Not all dog foods are made equal. While all dog food sold must meet certain minimum requirements, there are plenty of differences between them. Having a basic understanding of what goes into dog food will help you decide what's best for your pet.
Understanding the Label
If the food is identified as "chicken dog food," by law it must be made up of at least 95 percent chicken. This applies to all meats. However, since water is added during processing, canned dog food actually contains no more than about 70 percent meat by the time it's done. If the dog food is labeled as "chicken dinner" it only has to have 25 percent chicken, while "dog food with chicken" may contain as little as 3 percent chicken. The ingredients are listed on the back of the label in the order of relative quantity. The first item is the main ingredient, and there's less and less of each subsequent item.
Read the label to not only figure out the quantity of meat but the quality as well. This is especially important with dry dog foods, since it's harder to tell its ingredients by appearance. If it simply says the kind of meat, such as chicken, or "chicken meal," the food contains the same parts of the chicken that humans might eat. If it specifies "chicken by-products" or just "meat by-products," it could be any part of the animal, including beaks, lungs, feet and skin. The nutritional value of meat by-products is usually pretty low.
The use of fillers is very common in dog food, especially dry food. To some extent, grains or other ingredients are needed to allow the production of dry dog food. All too often, however, grains or other non-meat products are just a cheap way of making more dog food for less money. Common fillers are corn, rice, wheat or beet pulp. While dogs are omnivores and can benefit from some plant matter, when non-meats show up first on the list of ingredients, or when they appear more than once, it's usually because they're being added as filler.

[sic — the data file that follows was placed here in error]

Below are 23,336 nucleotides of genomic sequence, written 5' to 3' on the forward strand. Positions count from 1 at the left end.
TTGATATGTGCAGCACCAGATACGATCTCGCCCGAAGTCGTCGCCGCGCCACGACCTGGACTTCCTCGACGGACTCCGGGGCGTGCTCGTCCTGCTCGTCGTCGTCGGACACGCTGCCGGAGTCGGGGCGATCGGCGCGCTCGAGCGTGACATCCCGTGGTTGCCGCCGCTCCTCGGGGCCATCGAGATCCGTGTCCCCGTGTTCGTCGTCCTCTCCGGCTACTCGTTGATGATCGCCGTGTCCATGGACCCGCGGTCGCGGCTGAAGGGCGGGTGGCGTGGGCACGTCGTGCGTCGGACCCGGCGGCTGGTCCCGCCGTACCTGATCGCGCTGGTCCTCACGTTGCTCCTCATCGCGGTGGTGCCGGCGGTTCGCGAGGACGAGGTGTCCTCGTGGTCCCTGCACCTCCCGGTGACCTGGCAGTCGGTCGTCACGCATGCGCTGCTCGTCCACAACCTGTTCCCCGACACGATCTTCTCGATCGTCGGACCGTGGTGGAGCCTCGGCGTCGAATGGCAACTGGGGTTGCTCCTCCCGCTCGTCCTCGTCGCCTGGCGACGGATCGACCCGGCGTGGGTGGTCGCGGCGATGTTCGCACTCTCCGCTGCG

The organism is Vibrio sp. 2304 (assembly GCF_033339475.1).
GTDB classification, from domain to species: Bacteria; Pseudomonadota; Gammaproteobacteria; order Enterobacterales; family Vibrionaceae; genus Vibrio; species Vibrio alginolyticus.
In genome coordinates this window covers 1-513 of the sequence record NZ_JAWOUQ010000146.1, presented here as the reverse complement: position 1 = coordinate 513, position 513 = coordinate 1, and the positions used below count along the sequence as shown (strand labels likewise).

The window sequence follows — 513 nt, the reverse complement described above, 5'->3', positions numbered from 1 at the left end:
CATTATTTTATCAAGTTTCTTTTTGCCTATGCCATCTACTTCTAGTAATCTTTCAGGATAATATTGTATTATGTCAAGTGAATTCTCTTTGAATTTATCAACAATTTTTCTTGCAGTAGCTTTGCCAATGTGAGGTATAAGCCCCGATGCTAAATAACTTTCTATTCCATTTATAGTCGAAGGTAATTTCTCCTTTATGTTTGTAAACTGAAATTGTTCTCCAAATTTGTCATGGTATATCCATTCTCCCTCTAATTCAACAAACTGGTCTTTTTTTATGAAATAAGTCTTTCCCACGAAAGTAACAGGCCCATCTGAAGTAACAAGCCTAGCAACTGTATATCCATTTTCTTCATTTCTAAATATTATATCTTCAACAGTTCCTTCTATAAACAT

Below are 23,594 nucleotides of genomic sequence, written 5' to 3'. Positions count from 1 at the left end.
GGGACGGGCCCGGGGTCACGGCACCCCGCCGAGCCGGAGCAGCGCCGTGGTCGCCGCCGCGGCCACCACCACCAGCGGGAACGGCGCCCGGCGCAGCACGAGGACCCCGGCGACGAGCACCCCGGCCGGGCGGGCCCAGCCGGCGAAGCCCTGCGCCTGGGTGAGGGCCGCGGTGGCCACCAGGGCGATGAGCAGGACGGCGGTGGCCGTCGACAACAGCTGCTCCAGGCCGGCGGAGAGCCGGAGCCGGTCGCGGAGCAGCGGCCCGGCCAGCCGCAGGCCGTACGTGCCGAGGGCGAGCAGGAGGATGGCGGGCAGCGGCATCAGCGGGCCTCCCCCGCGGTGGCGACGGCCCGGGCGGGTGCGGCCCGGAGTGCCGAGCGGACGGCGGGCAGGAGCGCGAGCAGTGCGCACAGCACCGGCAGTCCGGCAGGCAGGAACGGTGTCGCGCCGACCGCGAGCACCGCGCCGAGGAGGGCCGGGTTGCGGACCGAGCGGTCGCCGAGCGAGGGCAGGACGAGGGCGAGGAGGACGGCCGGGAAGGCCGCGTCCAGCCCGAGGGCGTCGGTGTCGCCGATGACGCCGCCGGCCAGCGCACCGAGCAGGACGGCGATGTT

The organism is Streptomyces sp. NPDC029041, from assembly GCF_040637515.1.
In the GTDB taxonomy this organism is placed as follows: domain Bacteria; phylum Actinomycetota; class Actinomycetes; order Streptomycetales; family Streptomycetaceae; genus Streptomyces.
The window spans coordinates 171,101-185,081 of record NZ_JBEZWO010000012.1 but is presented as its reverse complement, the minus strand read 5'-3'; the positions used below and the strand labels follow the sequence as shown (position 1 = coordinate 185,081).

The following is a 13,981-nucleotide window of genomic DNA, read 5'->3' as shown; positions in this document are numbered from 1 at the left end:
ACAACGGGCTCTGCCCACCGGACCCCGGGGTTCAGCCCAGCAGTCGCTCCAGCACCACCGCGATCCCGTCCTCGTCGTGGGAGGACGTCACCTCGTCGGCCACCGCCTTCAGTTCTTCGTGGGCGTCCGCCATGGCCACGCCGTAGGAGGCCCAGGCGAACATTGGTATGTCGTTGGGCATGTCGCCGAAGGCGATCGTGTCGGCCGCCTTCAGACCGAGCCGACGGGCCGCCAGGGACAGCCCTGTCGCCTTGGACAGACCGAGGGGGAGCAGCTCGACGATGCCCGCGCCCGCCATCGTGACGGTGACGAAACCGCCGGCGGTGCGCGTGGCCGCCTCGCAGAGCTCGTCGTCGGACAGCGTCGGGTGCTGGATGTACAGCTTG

Dog food may contain a host of additives that are included for different reasons. Vitamins and minerals are frequently added to boost the food's nutritional value, and many dog foods contain some type of preservative as well, which is usually identified as such. Both dry and canned foods may have vegetables added, and it's common to find peas, carrots and potatoes in the list of ingredients, especially in the various canned stews. Premium dog foods may even add strawberries, bananas or other fruits. All of these are good for dogs and can benefit your pet when fed along with meat.
By Cindy Quarters
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Dog Food Advisory.com: View All Wet Dog Foods
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About the Author
A recipient of a business and technology degree from the master's program at West Coast University, Cindy Quarters has been writing professionally since 1984. Past experience as a veterinary technician and plenty of time gardening round out her interests. Quarters has had work featured in Radiance Magazine and the AKC Gazette.